Saturday, December 24, 2011

Haandbryggeriet: Nissemor – Tasty, but flawed

Scandinavia is home to the origins of Christmas beer, and thankfully, the Vikings that settled in England took that tradition with them. While the origins of “juleøl” are not specifically tied to Christmas, today we associate Christmas beer with darker lagers and stouts, along with the smells and tastes of ginger and cinnamon, to name a few. And there’s just something so cozy about drinking strong, dark Scandinavian beers while in Scandinavia during the holiday season. 

Hailing from Drammen, Norway, about a half-hour drive south of Oslo, Haandbryggeriet brews a very creative line of products, although not all of them have been big hits with me personally. Nissemor (literally mother Santa) indeed captures some of the essence of juleøl and the holiday spirit generally. It also captures some of Haandbryggeriet’s creative side as well some of the flaws that sometime come with experimentation. For starters, it was nearly impossible to pour Nissemor without an explosion of foam breaching the rim of the glass. Needless to say, the beige and brown-edged head almost exceeded the boundaries of the “finger” measuring system – certainly a sight to see. It took about five minutes of settling before it was fit to drink. The color is very dark brown. The lacing is as sticky, just as it should be, especially considering the amount of head this thing produces.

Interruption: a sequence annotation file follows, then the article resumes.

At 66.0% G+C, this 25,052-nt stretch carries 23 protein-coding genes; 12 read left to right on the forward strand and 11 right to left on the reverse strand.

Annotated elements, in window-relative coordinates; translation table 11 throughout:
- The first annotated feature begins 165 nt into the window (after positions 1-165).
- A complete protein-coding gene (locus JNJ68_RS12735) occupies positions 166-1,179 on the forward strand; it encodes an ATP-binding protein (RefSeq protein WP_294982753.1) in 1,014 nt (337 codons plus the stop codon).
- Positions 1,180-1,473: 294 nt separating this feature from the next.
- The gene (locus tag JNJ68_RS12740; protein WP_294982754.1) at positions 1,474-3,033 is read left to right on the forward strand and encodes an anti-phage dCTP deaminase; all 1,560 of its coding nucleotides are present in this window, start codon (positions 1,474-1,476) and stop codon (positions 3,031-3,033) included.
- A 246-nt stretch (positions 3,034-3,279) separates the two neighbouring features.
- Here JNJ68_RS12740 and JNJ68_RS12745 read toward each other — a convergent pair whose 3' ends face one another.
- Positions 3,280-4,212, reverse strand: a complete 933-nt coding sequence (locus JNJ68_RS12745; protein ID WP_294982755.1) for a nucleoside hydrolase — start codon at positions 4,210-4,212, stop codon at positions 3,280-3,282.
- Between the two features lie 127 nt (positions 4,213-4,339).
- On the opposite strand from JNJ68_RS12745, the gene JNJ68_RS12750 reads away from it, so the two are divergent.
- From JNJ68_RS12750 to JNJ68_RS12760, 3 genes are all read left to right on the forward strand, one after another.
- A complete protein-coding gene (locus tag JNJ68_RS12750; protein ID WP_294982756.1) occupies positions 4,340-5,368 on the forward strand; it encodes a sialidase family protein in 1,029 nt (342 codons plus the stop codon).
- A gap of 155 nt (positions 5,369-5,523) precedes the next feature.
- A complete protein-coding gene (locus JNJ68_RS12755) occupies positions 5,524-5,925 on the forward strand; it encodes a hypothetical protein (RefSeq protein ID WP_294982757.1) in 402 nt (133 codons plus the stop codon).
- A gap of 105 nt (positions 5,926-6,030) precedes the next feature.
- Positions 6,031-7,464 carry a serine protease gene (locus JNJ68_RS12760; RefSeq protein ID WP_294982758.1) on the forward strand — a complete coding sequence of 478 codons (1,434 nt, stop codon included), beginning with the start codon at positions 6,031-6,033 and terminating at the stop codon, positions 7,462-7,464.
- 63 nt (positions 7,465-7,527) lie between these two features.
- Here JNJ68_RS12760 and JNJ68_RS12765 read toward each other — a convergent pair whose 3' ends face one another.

The aroma is largely roasted malts accompanied by some yeast references and some Christmassy spices. However, roasted malts seem to be the predominant aroma to the point where some of the underlying nuances of the brew (like the dark fruit additives) are largely masked. As far as the taste is concerned, I found Nissemor to be particularly unbalanced even after it warms up. Again, roasted malts seem to dominate to a fault. It took forever to find any hints of the dark fruit additives to the point where I began to wonder if my brain was just filling in some of the flavors that should have been there. At the same time, some of the dry ginger spiciness comes through in the finish, which really helped to balance out the Nissemor to some extent. The mouth feel is thick with medium carbonation and a distinctively dry finish that really complements the ginger aftertaste. 

Overall, Nissemor is a very unbalanced and overly active brew. That said, I did thoroughly enjoy drinking it largely because I love the taste of roasted malts and ginger. The finish was particular enjoyable. Unfortunately, it is difficult for me to recommend this, given the price and the lack of balance. 


Haandbryggeriet, Nissemor:

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